Server vendors cheer strong Q4
Up in all the right places
The worldwide server market surged in the fourth quarter with system sales from the low to high-end all increasing for the first time since 2001, according to researcher IDC.
Overall, server revenue increased 11.4 percent to $13.7 billion in the period. This came as unit shipments jumped 22 percent year-on-year. Low-end, midrange and high-end sales all grew during the quarter for the first time since the economic downturn began in 2001, IDC said, but the low-end growth continued to be the most dramatic.
"Volume server capabilities are driving into several tiers of the computing infrastructure," said Vernon Turner, group vice president of IDC's worldwide server group. "It shows that high-end server technology has cascaded to this market, and that infrastructure is being augmented by industry standards and IT is reaping the benefits."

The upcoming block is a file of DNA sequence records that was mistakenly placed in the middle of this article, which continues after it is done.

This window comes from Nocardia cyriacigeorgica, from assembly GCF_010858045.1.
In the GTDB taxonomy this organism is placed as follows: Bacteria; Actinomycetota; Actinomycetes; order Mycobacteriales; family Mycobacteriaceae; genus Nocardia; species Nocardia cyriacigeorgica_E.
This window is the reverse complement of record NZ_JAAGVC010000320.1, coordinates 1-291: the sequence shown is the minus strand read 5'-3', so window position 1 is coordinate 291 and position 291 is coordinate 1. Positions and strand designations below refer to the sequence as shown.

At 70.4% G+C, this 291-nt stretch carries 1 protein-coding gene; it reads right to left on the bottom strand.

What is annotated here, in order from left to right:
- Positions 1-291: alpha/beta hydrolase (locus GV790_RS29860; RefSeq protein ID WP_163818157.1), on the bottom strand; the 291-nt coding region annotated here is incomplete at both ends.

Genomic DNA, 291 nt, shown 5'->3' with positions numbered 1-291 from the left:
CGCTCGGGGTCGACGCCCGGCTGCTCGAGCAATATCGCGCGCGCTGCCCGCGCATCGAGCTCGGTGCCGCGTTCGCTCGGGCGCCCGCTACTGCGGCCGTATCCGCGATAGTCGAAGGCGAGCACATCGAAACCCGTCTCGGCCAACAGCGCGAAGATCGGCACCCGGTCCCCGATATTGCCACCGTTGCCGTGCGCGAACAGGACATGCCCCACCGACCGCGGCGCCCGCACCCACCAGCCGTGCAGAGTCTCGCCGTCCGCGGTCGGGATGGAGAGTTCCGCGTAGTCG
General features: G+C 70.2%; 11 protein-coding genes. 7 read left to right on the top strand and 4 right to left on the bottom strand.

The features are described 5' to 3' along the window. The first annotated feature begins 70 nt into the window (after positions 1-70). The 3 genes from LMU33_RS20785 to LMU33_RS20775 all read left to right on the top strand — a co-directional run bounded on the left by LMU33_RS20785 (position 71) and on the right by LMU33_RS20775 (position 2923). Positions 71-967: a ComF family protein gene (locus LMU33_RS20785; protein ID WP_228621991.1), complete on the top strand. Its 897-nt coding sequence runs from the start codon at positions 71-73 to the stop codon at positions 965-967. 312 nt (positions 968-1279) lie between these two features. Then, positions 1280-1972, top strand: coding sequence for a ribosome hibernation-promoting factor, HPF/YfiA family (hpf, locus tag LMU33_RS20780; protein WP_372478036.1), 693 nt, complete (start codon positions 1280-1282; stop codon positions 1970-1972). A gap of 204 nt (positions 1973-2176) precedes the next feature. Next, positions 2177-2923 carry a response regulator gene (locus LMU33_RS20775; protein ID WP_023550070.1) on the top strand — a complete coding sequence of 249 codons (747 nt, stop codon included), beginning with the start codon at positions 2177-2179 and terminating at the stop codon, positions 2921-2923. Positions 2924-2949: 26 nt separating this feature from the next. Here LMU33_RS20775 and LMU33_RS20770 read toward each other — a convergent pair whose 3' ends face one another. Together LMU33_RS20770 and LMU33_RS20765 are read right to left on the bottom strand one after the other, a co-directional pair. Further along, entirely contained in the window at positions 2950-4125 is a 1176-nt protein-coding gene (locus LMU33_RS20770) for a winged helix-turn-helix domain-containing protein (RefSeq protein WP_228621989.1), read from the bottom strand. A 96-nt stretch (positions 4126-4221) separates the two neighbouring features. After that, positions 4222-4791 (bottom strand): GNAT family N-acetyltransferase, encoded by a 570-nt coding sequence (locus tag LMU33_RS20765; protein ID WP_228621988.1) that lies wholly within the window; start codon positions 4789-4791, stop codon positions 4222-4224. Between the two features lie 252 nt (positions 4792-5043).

IBM held onto its position as the big daddy of the server realm. Big Blue's server revenue rose 17.7 percent in the fourth quarter, and it captured 37.9 percent of the market. HP increased revenue 9.4 percent to take 25.8 percent of the market, while Sun's revenue dropped 1.7 percent, leaving it with 10.4 percent market share. Dell followed with 8.6 percent of the market on 19 percent revenue growth, and Fujitsu/Fujitsu-Siemens rounded out the top five, posting the strongest revenue growth - 31.3 percent - and 5.4 percent market share.
Linux servers continued to be the hottest items in the server business. Linux server revenue surged 63.1 percent to $960 million. The Windows server market remained strong but only grew revenue 16.1 percent to $3.9 billion.
Unix serves also grew during the quarter. Total Unix revenue topped out at $5.1 billion on 0.8 percent growth. It was a mixed story for Sun in this segment. The company ended up third in overall revenue behind IBM and HP but managed to increase shipments by 18.2 percent. This was the strongest year-on-year growth for any vendor.
For the full year, vendors moved $46 billion worth of servers. ®